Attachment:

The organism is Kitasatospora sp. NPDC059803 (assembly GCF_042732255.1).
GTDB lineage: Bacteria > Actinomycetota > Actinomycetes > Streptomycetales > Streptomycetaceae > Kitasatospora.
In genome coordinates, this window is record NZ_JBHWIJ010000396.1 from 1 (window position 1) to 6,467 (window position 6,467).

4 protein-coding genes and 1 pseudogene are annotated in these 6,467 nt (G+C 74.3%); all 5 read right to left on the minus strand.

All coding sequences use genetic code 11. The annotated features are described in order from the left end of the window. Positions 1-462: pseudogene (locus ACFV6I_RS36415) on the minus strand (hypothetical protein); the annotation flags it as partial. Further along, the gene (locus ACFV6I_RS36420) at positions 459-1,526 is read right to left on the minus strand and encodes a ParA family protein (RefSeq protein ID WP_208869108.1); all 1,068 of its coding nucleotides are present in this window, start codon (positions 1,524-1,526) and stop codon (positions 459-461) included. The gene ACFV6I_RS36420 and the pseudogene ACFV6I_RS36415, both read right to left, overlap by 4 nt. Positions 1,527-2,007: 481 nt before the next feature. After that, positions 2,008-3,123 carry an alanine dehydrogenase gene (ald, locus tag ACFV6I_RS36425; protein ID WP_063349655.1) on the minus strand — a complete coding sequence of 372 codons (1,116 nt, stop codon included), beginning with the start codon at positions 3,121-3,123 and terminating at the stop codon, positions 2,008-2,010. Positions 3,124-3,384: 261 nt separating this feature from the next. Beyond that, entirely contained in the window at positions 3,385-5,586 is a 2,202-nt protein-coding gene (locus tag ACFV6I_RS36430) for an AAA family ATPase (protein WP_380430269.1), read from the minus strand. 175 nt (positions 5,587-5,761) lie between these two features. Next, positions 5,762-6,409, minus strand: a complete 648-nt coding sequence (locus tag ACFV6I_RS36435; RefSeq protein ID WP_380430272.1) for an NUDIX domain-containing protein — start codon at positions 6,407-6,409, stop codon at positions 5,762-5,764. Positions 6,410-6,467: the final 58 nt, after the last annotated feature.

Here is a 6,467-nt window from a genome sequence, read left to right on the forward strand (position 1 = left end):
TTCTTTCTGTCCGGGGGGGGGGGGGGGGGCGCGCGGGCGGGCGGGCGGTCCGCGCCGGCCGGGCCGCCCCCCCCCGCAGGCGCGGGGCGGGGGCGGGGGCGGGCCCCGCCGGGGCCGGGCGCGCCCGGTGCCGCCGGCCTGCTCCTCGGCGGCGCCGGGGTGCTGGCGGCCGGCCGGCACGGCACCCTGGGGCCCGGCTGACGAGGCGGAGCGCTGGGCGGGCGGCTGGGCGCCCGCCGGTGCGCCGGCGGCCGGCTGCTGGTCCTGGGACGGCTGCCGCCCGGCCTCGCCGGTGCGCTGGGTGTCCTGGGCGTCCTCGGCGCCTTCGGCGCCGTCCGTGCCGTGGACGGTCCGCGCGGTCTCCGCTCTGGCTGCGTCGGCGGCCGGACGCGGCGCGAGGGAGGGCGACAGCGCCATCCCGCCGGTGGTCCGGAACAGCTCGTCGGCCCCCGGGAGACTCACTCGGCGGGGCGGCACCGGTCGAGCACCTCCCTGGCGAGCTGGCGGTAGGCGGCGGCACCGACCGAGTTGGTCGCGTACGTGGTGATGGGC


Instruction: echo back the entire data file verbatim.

The organism is Kitasatospora sp. NPDC059803 (assembly GCF_042732255.1).
GTDB lineage: Bacteria > Actinomycetota > Actinomycetes > Streptomycetales > Streptomycetaceae > Kitasatospora.
In genome coordinates, this window is record NZ_JBHWIJ010000396.1 from 1 (window position 1) to 6,467 (window position 6,467).

4 protein-coding genes and 1 pseudogene are annotated in these 6,467 nt (G+C 74.3%); all 5 read right to left on the minus strand.

All coding sequences use genetic code 11. The annotated features are described in order from the left end of the window. Positions 1-462: pseudogene (locus ACFV6I_RS36415) on the minus strand (hypothetical protein); the annotation flags it as partial. Further along, the gene (locus ACFV6I_RS36420) at positions 459-1,526 is read right to left on the minus strand and encodes a ParA family protein (RefSeq protein ID WP_208869108.1); all 1,068 of its coding nucleotides are present in this window, start codon (positions 1,524-1,526) and stop codon (positions 459-461) included. The gene ACFV6I_RS36420 and the pseudogene ACFV6I_RS36415, both read right to left, overlap by 4 nt. Positions 1,527-2,007: 481 nt before the next feature. After that, positions 2,008-3,123 carry an alanine dehydrogenase gene (ald, locus tag ACFV6I_RS36425; protein ID WP_063349655.1) on the minus strand — a complete coding sequence of 372 codons (1,116 nt, stop codon included), beginning with the start codon at positions 3,121-3,123 and terminating at the stop codon, positions 2,008-2,010. Positions 3,124-3,384: 261 nt separating this feature from the next. Beyond that, entirely contained in the window at positions 3,385-5,586 is a 2,202-nt protein-coding gene (locus tag ACFV6I_RS36430) for an AAA family ATPase (protein WP_380430269.1), read from the minus strand. 175 nt (positions 5,587-5,761) lie between these two features. Next, positions 5,762-6,409, minus strand: a complete 648-nt coding sequence (locus tag ACFV6I_RS36435; RefSeq protein ID WP_380430272.1) for an NUDIX domain-containing protein — start codon at positions 6,407-6,409, stop codon at positions 5,762-5,764. Positions 6,410-6,467: the final 58 nt, after the last annotated feature.

Here is a 6,467-nt window from a genome sequence, read left to right on the forward strand (position 1 = left end):
TTCTTTCTGTCCGGGGGGGGGGGGGGGGGCGCGCGGGCGGGCGGGCGGTCCGCGCCGGCCGGGCCGCCCCCCCCCGCAGGCGCGGGGCGGGGGCGGGGGCGGGCCCCGCCGGGGCCGGGCGCGCCCGGTGCCGCCGGCCTGCTCCTCGGCGGCGCCGGGGTGCTGGCGGCCGGCCGGCACGGCACCCTGGGGCCCGGCTGACGAGGCGGAGCGCTGGGCGGGCGGCTGGGCGCCCGCCGGTGCGCCGGCGGCCGGCTGCTGGTCCTGGGACGGCTGCCGCCCGGCCTCGCCGGTGCGCTGGGTGTCCTGGGCGTCCTCGGCGCCTTCGGCGCCGTCCGTGCCGTGGACGGTCCGCGCGGTCTCCGCTCTGGCTGCGTCGGCGGCCGGACGCGGCGCGAGGGAGGGCGACAGCGCCATCCCGCCGGTGGTCCGGAACAGCTCGTCGGCCCCCGGGAGACTCACTCGGCGGGGCGGCACCGGTCGAGCACCTCCCTGGCGAGCTGGCGGTAGGCGGCGGCACCGACCGAGTTGGTCGCGTACGTGGTGATGGGC